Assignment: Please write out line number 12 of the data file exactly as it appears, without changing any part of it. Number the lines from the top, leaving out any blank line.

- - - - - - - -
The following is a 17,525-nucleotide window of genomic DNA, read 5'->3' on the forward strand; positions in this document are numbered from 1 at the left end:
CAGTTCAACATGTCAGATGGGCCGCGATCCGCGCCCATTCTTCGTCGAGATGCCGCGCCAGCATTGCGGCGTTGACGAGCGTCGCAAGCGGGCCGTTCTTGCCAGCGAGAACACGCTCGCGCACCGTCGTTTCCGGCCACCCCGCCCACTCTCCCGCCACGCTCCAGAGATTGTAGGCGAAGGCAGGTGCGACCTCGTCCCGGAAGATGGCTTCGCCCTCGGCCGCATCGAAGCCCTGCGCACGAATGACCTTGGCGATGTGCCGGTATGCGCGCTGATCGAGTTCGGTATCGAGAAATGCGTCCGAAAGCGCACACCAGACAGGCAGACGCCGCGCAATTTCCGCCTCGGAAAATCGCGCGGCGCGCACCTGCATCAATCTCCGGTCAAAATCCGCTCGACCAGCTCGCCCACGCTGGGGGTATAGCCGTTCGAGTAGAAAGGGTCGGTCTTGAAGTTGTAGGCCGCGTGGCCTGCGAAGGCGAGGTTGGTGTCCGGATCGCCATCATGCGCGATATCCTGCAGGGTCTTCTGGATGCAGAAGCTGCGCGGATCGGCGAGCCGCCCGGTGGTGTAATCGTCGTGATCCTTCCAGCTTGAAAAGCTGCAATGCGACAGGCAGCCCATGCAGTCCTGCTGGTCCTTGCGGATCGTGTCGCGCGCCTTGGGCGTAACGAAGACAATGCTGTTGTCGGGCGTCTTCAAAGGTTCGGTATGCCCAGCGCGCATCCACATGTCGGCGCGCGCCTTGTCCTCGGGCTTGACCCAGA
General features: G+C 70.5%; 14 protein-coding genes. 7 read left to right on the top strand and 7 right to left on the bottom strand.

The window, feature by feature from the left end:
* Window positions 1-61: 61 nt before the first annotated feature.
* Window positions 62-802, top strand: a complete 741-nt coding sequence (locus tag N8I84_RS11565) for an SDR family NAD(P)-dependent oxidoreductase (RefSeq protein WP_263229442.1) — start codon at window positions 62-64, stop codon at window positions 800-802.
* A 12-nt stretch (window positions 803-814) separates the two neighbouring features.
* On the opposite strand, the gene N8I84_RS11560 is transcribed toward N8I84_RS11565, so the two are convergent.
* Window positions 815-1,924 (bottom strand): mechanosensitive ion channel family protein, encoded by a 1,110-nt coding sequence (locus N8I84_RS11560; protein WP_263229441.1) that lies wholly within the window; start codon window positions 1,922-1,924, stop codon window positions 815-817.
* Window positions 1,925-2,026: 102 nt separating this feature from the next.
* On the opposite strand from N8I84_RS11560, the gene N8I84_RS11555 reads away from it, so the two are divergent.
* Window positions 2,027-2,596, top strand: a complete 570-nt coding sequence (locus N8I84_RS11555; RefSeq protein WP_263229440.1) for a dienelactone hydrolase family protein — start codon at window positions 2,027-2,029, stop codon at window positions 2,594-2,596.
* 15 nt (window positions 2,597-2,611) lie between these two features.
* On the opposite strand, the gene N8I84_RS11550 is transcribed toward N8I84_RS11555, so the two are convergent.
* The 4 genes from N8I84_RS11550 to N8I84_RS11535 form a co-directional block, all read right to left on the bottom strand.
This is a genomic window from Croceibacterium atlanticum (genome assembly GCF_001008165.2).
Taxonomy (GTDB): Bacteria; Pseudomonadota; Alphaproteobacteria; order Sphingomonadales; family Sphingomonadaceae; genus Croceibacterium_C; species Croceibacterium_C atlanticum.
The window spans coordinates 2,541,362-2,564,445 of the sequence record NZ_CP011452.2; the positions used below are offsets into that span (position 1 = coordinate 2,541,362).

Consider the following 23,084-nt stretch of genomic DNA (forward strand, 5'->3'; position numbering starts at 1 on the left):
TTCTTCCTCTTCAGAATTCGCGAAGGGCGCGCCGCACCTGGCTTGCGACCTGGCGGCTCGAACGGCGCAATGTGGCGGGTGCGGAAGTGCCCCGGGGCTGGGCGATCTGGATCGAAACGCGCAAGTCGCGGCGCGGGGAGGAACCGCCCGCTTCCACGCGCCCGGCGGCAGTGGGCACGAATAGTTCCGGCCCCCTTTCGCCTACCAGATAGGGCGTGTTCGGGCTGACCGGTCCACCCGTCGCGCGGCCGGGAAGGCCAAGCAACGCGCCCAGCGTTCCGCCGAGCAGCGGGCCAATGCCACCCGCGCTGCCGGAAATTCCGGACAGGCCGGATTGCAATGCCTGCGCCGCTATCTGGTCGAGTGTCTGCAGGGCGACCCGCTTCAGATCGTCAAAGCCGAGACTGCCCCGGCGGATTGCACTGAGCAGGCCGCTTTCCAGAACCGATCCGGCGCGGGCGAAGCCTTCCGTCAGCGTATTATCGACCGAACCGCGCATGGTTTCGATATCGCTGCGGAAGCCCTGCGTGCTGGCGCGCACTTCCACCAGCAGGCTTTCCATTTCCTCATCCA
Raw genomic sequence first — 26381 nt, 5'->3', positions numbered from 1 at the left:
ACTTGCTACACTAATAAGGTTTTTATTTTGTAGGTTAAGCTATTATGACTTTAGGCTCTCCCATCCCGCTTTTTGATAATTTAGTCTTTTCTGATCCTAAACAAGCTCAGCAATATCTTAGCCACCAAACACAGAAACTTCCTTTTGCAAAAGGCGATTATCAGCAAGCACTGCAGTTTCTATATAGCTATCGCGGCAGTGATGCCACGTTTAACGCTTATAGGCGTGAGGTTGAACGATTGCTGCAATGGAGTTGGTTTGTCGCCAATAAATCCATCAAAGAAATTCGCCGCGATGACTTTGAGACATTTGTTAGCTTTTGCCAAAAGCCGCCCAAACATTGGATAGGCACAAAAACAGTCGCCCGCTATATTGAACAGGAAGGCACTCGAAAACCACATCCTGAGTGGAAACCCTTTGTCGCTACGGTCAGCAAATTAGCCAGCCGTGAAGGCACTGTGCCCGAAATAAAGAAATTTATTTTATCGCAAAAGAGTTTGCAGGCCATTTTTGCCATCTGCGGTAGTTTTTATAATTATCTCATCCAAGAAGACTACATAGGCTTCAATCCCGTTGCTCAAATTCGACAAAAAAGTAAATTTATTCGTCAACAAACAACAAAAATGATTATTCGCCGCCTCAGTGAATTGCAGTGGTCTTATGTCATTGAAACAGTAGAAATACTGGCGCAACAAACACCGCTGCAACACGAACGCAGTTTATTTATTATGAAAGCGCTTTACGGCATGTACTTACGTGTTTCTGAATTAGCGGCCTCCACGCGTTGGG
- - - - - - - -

* Window positions 2,027-2,596, top strand: a complete 570-nt coding sequence (locus N8I84_RS11555; RefSeq protein WP_263229440.1) for a dienelactone hydrolase family protein — start codon at window positions 2,027-2,029, stop codon at window positions 2,594-2,596.